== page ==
Of course, the employer may also claim against the main contractor for delay damages, additional costs to complete and so on, and the main contractor may wish to pass down its liability to the sub-contractor(s) whom it blames for the problem. But can it do so?

These questions, and more, were addressed by O’Farrell J in the recent TCC case of Energy Works (Hull) Ltd v MW High Tech Projects UK LtdContinue reading

REUTERS | Tom Brenner

In 2015, one of the hot topics of the day (at least in construction circles) was the case of Galliford Try Building Ltd v Estura Ltd, where the TCC unusually ordered a partial stay of an adjudicator’s decision on the basis that to enforce the decision in full would result in “manifest injustice” to the paying party. There was a concern that the case would encourage a flurry of cases seeking to test the boundaries of that principle.

Indeed, since Estura, various attempts have been made to seek a stay on grounds of manifest injustice, but rarely have these cases been successful. This was not to be unexpected; the failure to secure a stay on the basis of “manifest injustice” simply emphasised the exceptional nature of the decision in Estura.

However, the recent case of JRT Developments Ltd v TW Dixon (Developments) Ltd is an example of where the TCC decided to buck the trend and follow Estura. In that case, the court ordered a stay of enforcement of a £1.15 million smash and grab adjudication decision obtained by JRT Developments Ltd (JRT) on the basis that in the “exceptional circumstances” of the case, there would be manifest injustice to TW Dixon (Developments) Ltd (TWD) if the judgment was not stayed.

In reaching that conclusion, the court considered “all of the circumstances of the case” and therefore took into account factors beyond those that had been identified in Estura as relevant. These factors included, significantly, the factual context in which JRT had submitted its payment application, which resulted in an adjudicator’s decision in its favour, and the nature of the sums claimed in that application. Continue reading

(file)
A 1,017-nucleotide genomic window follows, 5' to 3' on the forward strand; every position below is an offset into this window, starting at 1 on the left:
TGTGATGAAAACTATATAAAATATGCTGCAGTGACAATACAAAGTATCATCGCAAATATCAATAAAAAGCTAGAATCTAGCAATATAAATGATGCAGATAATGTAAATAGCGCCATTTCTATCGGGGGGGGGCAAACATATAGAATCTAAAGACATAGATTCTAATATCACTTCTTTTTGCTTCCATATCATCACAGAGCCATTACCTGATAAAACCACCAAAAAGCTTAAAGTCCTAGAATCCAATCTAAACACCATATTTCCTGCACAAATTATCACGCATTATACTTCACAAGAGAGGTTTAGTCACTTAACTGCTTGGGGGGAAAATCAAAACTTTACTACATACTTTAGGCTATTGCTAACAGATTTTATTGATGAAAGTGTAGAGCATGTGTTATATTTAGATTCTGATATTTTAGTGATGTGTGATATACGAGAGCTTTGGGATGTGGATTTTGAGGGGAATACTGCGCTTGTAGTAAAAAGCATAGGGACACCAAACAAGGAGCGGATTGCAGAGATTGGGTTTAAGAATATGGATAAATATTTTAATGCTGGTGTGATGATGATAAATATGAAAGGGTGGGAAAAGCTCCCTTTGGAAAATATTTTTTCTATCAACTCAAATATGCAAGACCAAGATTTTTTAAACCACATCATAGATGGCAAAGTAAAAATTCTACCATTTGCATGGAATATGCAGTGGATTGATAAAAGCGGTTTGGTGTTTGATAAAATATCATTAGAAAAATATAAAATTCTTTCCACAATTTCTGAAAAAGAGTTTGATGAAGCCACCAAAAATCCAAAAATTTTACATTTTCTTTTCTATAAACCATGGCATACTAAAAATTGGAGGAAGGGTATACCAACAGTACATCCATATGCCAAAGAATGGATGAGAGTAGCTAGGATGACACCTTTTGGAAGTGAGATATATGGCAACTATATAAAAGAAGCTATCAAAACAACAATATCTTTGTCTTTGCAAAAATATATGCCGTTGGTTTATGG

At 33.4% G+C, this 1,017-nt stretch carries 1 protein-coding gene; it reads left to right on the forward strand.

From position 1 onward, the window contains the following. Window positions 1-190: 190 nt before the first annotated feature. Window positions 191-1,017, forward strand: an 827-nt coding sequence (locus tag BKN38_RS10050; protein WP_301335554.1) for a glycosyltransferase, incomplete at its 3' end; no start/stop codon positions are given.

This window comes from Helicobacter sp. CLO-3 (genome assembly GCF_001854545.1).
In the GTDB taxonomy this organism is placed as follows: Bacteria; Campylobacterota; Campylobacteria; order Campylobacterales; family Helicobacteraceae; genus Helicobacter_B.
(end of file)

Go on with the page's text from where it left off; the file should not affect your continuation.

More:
REUTERS | REUTERS/Goran Tomasevic

I appreciate that the title of this blog may have put some people off, partly because they’ve had enough of reading about this frankly horrible pandemic, and partly because much ink has already been spilled on the issues arising from the resolution of disputes during it (including by Matt in earlier blogs). However, for those of you still reading, I want to assure you that this is not intended to be a detailed guide, but rather a summary of a few lessons I have learned, in some cases the hard way.

I’ve intentionally referred to “resolving disputes” as many of these lessons have been learned conducting arbitrations during the pandemic, as well as adjudications. I’ve not yet conducted a mediation during the pandemic, so that will have to wait for another day.  Continue reading

REUTERS | Jacky Naegelen

In this challenging economic climate, contractors are striving to keep their businesses afloat. Healthy cash flow is key and a major barrier to achieving this can be the slow release of (or indeed the failure to release) retention.

The idea of a retention in theory is simple: a way of incentivising the contractor to return to site to remedy outstanding defects and/or complete the project. If it fails to do so, the employer is not left high and dry. Provision for retention is routine in a number of standard forms including many in the JCT family and in NEC4 Option X16.

But, as with many good ideas, the problem comes with their operation in practice. The February 2020 summary of responses to the BEIS 2017 consultation on the practice of cash retention under construction contracts makes a sobering read. It highlights unfair practices surrounding retentions in certain corners of the industry. Continue reading